Is Cereal or Oatmeal Better for Breakfast?

Beyond nutritional content or composition, the structure of food has a remarkable impact.

Food structure, not only nutrient composition, may be “critical for optimal health.” As you can see in the graph below and at 0:12 in my video Flashback Friday: Which Is a Better Breakfast: Cereal or Oatmeal?, corn flakes and rice products cause a much greater spike in blood sugars than rice or corn on the cob, but it’s not just because of the added sugar.

“Even with identical chemistry [the same ingredients], food structure can make a major difference to biological and health outcome.” For example, if you compare the absorption of fat from peanuts versus the exact same number of peanuts ground into peanut butter, you flush more than twice the amount of fat down the toilet when you eat the peanuts themselves. Why? Because no matter how well you chew, small bits of peanuts trap some of that oil that makes it down to your colon, as you can see in the graph below and at 0:35 in my video, and the physical form of food not only alters fat absorption, but it alters carbohydrate absorption, as well.

For example, rolled oats have a significantly lower glycemic index than instant oatmeal, which is just oats in thinner flakes, and oat flakes cause lower blood sugar and insulin spikes than powdered oats. They all have the same single ingredient—oats—but in different forms, and they can have different effects, as you can see in the graph below and at 1:02 in my video.

Why do we care? The overly rapid absorption of carbohydrates after eating a high-glycemic index meal can trigger “a sequence of hormonal and metabolic changes” that may promote excessive eating. Researchers fed a dozen obese teen boys different meals, each with the same number of calories, and followed them for the next five hours to measure their subsequent food intake. Those who got instant oatmeal went on to eat 53 percent more than after eating the same number of calories of steel-cut oatmeal. The instant oatmeal group was snacking within an hour after the meal and went on to accumulate significantly more calories throughout the rest of the day, as you can see in the graph below and at 1:41 in my video. They ate the same food but in a different form, with different effects.

Instant oatmeal isn’t as bad as some breakfast cereals, though, that can get up into the 80s or 90s on the glycemic index—even cereal with zero sugar like shredded wheat. The new industrial methods used to create breakfast cereals, such as extrusion cooking and explosive puffing, accelerate starch digestion and absorption, causing an exaggerated blood sugar response, whether they have added sugar or not. Shredded wheat has the same ingredients as spaghetti—just wheat—but has twice the glycemic index.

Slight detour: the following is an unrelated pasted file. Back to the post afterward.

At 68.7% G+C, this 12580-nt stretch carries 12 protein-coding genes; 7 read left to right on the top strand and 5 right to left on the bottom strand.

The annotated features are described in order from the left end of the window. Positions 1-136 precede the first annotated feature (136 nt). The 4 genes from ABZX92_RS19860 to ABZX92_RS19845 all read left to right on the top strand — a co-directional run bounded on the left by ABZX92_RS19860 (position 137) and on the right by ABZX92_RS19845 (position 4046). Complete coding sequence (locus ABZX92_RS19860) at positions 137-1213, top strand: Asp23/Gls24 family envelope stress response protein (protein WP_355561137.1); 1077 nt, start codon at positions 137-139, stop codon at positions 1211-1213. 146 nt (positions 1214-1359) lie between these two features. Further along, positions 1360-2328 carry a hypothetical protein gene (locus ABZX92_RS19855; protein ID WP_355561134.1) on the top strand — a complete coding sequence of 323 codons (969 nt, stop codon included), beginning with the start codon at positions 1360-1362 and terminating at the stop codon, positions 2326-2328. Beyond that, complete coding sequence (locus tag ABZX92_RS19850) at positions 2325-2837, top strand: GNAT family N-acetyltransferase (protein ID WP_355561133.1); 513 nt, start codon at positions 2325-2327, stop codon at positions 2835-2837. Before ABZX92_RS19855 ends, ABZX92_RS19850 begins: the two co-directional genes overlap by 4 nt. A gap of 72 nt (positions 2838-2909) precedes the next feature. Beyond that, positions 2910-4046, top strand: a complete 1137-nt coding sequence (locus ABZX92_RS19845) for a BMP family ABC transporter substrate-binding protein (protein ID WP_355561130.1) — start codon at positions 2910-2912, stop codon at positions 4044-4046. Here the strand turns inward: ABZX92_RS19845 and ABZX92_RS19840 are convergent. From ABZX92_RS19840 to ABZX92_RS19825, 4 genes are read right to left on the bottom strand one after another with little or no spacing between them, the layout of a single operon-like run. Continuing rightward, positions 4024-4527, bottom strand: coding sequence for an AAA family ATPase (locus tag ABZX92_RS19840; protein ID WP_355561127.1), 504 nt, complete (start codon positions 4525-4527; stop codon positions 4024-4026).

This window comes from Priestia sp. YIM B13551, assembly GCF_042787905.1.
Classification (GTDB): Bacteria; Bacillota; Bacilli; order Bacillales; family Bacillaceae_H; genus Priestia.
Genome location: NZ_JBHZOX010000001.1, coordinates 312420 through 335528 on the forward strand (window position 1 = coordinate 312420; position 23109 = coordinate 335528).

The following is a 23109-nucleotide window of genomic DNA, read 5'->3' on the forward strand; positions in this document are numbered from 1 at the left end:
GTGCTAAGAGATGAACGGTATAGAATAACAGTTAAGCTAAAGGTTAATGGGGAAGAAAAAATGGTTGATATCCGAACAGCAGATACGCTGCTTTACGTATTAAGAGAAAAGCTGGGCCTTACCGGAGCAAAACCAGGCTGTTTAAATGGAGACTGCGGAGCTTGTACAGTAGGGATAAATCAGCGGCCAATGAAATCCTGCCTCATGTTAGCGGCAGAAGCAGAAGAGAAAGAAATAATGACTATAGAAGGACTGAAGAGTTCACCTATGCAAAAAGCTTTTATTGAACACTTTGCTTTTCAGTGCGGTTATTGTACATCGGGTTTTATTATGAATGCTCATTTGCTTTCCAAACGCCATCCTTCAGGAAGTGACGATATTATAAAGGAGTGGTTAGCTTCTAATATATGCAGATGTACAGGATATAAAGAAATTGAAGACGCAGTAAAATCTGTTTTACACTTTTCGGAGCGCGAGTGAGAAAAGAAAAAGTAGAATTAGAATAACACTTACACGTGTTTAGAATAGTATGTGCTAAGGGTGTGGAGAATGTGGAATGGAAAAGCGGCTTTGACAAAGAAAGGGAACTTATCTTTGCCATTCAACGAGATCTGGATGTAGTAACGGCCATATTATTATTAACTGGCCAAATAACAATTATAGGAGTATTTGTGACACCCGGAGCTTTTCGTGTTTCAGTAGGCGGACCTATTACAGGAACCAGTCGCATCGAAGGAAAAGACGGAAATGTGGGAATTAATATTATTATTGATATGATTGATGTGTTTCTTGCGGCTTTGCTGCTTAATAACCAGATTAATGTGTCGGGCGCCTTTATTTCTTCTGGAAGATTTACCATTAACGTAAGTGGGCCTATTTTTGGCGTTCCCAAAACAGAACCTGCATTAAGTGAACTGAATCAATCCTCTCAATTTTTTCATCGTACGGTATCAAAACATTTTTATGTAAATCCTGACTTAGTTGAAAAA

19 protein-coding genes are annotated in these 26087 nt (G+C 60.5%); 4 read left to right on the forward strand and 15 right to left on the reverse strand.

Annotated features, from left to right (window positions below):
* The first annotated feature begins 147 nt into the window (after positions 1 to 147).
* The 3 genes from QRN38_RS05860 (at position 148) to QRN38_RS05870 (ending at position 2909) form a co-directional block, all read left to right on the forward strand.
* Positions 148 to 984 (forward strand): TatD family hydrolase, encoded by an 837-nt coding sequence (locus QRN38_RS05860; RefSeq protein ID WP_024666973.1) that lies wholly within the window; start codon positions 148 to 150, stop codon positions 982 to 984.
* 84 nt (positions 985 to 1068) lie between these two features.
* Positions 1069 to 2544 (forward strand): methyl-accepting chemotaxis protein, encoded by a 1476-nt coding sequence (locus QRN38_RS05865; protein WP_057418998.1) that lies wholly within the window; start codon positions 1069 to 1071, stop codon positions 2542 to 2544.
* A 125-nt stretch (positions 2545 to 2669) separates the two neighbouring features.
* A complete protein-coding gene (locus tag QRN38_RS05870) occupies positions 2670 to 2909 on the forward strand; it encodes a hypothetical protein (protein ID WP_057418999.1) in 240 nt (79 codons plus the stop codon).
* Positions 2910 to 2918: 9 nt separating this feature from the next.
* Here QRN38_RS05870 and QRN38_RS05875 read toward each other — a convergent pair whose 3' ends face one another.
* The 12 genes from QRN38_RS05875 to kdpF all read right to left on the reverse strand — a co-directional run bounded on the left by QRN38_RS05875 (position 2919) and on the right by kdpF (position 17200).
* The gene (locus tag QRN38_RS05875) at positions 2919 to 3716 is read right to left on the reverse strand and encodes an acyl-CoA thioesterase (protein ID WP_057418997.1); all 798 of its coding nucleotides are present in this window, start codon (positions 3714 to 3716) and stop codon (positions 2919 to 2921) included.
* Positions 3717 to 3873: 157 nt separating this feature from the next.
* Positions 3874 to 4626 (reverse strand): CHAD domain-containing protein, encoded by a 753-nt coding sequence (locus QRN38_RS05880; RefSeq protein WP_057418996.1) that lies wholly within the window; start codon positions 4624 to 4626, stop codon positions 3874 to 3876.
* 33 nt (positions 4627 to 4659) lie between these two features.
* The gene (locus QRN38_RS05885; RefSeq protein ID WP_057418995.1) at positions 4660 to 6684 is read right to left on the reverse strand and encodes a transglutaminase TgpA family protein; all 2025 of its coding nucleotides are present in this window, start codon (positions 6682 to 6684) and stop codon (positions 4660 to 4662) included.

As you can see in the graph below and at 2:23 in my video, when you eat spaghetti, you get a gentle rise in blood sugars. However, if you eat the exact same ingredients made into bread form, all of the little bubbles in the bread allow your body to break it down more quickly, so you get a big spike in blood sugars, which causes your body to overreact with an exaggerated insulin spike, and that ends up driving down our blood sugars below fasting levels, which can trigger hunger. Experimentally, infusing someone with insulin so their blood sugars dip can cause their hunger to spike—in particular, their cravings for high-calorie foods can spike. In short, lower glycemic index foods may help one feel fuller for longer than equivalent higher glycemic index foods.

Researchers randomized individuals into one of three breakfast conditions—oatmeal made from quick oats, the same number of calories of corn flakes, or just plain water—and then measured how much they ate for lunch three hours later. As you can see in the graph below and at 3:17 in my video, not only did those who ate the oatmeal feel significantly fuller and less hungry, they also went on to eat significantly less lunch. After eating the oatmeal for breakfast, overweight participants ate less than half as many calories at lunch—hundreds and hundreds of fewer calories. In fact, the breakfast cereal was so unsatiating that the corn flakes group ate as much as the breakfast-skipping water-only group. It’s as if the cereal group hadn’t eaten breakfast at all.

If you feed people Honey Nut Cheerios, they feel significantly less full, less satisfied, and hungrier hours later than those who had been fed the same number of calories of oatmeal. Though both breakfasts were oat-based, the higher glycemic index, reduced intact starch, and reduced intact fiber in the Cheerios seemed to have all conspired to diminish appetite control. The trial was funded by the Pepsi Corporation, makers of Quaker oatmeal, pitted against Cheerios from rival General Mills. An exposé on industry-funded study manipulation later revealed that the study originally included another arm, Quaker Oatmeal Squares. “I am sorry that the oat squares did not perform as well as hoped,” the researcher told Pepsi, which decided to publish only the results about its oatmeal.

In case you missed my previous video on cereal, check out Flashback Friday: The Worst Food for Tooth Decay. It’s wild how the same product can have such different effects on the body based on how it was processed. Whole grains are better than refined ones, but the wholiest of all? Intact grains. Instant oats are better than powdered oats, rolled oats are better than instant, steel-cut oats are better than rolled, and intact oat groats are the best!

Check out this cooking video of my Morning Grain Bowl from the How Not to Die Cookbook.